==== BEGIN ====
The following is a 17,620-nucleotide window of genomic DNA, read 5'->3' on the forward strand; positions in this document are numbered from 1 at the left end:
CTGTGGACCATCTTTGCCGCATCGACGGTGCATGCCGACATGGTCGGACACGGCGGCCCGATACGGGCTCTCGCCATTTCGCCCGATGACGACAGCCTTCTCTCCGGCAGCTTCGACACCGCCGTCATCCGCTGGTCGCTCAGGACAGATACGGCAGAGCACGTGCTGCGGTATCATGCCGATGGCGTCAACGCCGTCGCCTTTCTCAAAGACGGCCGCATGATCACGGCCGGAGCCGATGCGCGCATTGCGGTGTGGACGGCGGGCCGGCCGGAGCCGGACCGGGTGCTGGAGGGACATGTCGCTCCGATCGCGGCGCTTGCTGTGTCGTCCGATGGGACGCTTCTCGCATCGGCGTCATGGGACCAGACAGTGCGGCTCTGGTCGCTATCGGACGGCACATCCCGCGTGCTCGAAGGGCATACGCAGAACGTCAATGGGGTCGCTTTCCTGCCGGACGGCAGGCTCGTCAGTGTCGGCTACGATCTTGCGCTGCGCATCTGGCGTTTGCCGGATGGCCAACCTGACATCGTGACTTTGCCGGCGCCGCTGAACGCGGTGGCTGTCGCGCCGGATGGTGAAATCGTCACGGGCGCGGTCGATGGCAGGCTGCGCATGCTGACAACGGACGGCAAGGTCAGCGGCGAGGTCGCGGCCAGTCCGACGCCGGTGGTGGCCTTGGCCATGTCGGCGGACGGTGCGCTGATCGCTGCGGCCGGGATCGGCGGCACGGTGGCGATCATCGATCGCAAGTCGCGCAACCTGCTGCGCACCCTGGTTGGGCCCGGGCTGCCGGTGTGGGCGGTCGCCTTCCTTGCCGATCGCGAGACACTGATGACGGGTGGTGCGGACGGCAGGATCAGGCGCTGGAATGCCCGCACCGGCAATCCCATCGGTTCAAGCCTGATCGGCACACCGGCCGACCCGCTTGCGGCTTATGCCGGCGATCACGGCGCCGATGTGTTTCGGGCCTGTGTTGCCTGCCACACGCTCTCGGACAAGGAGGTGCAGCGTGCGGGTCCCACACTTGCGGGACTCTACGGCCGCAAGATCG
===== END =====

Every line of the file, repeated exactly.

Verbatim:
The following is a 17,620-nucleotide window of genomic DNA, read 5'->3' on the forward strand; positions in this document are numbered from 1 at the left end:
CTGTGGACCATCTTTGCCGCATCGACGGTGCATGCCGACATGGTCGGACACGGCGGCCCGATACGGGCTCTCGCCATTTCGCCCGATGACGACAGCCTTCTCTCCGGCAGCTTCGACACCGCCGTCATCCGCTGGTCGCTCAGGACAGATACGGCAGAGCACGTGCTGCGGTATCATGCCGATGGCGTCAACGCCGTCGCCTTTCTCAAAGACGGCCGCATGATCACGGCCGGAGCCGATGCGCGCATTGCGGTGTGGACGGCGGGCCGGCCGGAGCCGGACCGGGTGCTGGAGGGACATGTCGCTCCGATCGCGGCGCTTGCTGTGTCGTCCGATGGGACGCTTCTCGCATCGGCGTCATGGGACCAGACAGTGCGGCTCTGGTCGCTATCGGACGGCACATCCCGCGTGCTCGAAGGGCATACGCAGAACGTCAATGGGGTCGCTTTCCTGCCGGACGGCAGGCTCGTCAGTGTCGGCTACGATCTTGCGCTGCGCATCTGGCGTTTGCCGGATGGCCAACCTGACATCGTGACTTTGCCGGCGCCGCTGAACGCGGTGGCTGTCGCGCCGGATGGTGAAATCGTCACGGGCGCGGTCGATGGCAGGCTGCGCATGCTGACAACGGACGGCAAGGTCAGCGGCGAGGTCGCGGCCAGTCCGACGCCGGTGGTGGCCTTGGCCATGTCGGCGGACGGTGCGCTGATCGCTGCGGCCGGGATCGGCGGCACGGTGGCGATCATCGATCGCAAGTCGCGCAACCTGCTGCGCACCCTGGTTGGGCCCGGGCTGCCGGTGTGGGCGGTCGCCTTCCTTGCCGATCGCGAGACACTGATGACGGGTGGTGCGGACGGCAGGATCAGGCGCTGGAATGCCCGCACCGGCAATCCCATCGGTTCAAGCCTGATCGGCACACCGGCCGACCCGCTTGCGGCTTATGCCGGCGATCACGGCGCCGATGTGTTTCGGGCCTGTGTTGCCTGCCACACGCTCTCGGACAAGGAGGTGCAGCGTGCGGGTCCCACACTTGCGGGACTCTACGGCCGCAAGATCG